MSI Spring 2022 Legal Update

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Despite all of the necessary attention to the General Assembly and our work to fight off as much bad legislation as possible, MSI has been tirelessly involved in litigation on numerous fronts.

Maryland Shall Issue, et al. v. Montgomery County (Bill 4-21 challenge)
MSI recently filed a supplemental brief and motion to expedite the challenge to Montgomery County's ban on privately made firearms, gun parts, and restrictions on carry. Find the filing HERE and read all about this case HERE.

Maryland Shall Issue, et al. v. Anne Arundel County
There are now two cases carrying this name. Earlier this year, MSI, Cindy's Hot Shots, Field Traders, Worth-A-Shot, and Pasadena Arms filed suit in Anne Arundel Circuit Court against Anne Arundel County challenging on preemption and vagueness grounds the County's enactment of Bill 109-21. That County ordinance burdens dealers with expensive and onerous security requirements and requires dealers to obtain County Police approval in order to do business. Learn all about the case HERE.

Last week, MSI and those same four dealers also filed a new suit in federal district court challenging Bill 108-21, an ordinance that mandates that sellers of firearms or ammunition within the county distribute county-prepared or sponsored literature with each sale and display the materials in their establishments. The complaint alleges that the ordinance is unconstitutional under the First Amendment to the United States Constitution. Read it HERE.

Hulbert v. Pope (First and Fourth Amendments, Qualified Immunity)

The case against Sgt. Pope of the Capital Police Department for violating the civil rights of two MSI members continues to progress in the US Court of Appeals for the Fourth Circuit, where the case is being briefed. The District Court denied qualified immunity to Officer Pope for his arrests of Jeff and Kevin Hulbert in front of Lawyer's Mall in February 2018. The State appealed that decision, asserting the arrests were proper and that filming the police was not a clearly established 1st Amendment right. Learn more about this case HERE.

Maryland Shall Issue v. Hogan (HQL Challenge) and Call v. Jones (Carry permits)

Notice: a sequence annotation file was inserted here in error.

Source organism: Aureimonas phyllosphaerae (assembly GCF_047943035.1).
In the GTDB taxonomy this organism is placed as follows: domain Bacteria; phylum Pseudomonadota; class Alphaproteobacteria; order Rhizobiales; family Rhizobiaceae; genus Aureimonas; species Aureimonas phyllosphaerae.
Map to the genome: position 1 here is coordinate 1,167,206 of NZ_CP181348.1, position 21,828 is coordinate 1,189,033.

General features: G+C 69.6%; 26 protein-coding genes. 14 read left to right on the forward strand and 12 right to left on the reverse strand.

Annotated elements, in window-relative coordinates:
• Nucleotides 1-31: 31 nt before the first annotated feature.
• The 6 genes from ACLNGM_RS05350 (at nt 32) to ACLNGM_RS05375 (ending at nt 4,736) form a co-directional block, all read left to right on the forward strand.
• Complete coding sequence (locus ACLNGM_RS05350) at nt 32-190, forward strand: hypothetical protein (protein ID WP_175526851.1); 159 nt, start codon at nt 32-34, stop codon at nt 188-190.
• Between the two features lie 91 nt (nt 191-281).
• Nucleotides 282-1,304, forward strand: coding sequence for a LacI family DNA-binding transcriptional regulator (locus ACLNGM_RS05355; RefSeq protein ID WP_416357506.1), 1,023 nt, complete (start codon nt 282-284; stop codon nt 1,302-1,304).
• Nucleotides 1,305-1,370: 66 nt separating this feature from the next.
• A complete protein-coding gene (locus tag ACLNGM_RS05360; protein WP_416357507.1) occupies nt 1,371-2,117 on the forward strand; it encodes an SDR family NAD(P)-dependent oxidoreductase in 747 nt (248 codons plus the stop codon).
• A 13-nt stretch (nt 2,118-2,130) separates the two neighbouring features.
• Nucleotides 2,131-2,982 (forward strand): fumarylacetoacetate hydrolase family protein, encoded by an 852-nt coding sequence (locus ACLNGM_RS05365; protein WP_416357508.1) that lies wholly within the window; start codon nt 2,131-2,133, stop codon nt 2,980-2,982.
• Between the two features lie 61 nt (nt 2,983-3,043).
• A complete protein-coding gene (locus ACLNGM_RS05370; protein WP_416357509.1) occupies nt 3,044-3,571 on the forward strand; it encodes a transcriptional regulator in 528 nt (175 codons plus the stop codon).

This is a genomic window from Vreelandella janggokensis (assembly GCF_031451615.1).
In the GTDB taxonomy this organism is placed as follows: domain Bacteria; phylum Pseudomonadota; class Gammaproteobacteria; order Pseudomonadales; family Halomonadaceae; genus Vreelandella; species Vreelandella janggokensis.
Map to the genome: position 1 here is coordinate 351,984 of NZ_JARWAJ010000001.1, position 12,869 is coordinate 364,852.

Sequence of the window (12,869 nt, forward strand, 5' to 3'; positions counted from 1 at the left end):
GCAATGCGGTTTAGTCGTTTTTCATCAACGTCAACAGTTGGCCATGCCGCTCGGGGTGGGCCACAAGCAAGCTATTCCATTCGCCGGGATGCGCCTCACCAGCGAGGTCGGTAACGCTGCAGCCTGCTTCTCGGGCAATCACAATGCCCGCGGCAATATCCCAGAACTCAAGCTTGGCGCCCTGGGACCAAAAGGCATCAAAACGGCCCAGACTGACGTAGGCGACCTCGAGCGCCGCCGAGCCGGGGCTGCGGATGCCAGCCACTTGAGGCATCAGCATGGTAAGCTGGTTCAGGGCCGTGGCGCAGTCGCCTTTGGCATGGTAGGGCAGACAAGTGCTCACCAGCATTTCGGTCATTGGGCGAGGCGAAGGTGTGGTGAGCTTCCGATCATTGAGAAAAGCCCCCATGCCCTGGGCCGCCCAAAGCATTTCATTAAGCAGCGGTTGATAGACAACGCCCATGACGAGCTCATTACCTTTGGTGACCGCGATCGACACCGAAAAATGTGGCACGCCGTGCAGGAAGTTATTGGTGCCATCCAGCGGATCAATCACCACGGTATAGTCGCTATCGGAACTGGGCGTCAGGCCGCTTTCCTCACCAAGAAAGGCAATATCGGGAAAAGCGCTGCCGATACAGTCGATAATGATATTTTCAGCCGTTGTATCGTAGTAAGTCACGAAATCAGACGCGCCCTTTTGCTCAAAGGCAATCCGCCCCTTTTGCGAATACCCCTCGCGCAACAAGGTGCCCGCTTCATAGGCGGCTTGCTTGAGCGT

These two cases are both being held in abeyance at the U.S. Court of Appeals for the Fourth Circuit pending a decision by the Supreme Court in New York State Rifle and Pistol Association v. Bruen, a 2nd Amendment challenge to the requirements and restrictions placed upon carry permits in New York. Bruen was argued on November 3rd and a ruling could come any time. Typically, a ruling in such an important case come down at the end of the Court's Term in June or July. An opinion in favor of the plaintiffs in Bruen (which we expect) would likely doom Maryland's "good and substantial reason" requirement for issuance of permits challenged in Call. Such a ruling would make Maryland a "shall issue" State.

The Court's reasoning in Bruen could also change how 2nd Amendment cases are analyzed and thus control the outcome in MSI's Second Amendment challenge to the HQL statute in MSI v. Hogan. The Court appears to be sitting on Association of New Jersey Rifle & Pistol Clubs Inc. v. Bruck, pending a decision in Bruen. In that case, plaintiffs have challenged New Jersey's ban on magazines capable of holding more than ten rounds. The Court also requested a response from the State of Maryland in Bianchi v. Frosh, a challenge to the State's ban on common semi-automatic rifles and shotguns on Maryland's so-called "assault weapons" list. Maryland filed that response on April 15 and likewise suggested in the alternative that the Court hold the case pending a decision in Bruen. Plainly, much turns on the Court's opinion in Bruen. Stay tuned.

Latest News

Maryland Shall Issue

On July 5th, 2022, Governor Larry Hogan issued the following statement:

“Over the course of my administration, I have consistently supported the right of law-abiding citizens to own and carry firearms, while enacting responsible and common sense measures to keep guns out of the hands of criminals and the mentally ill.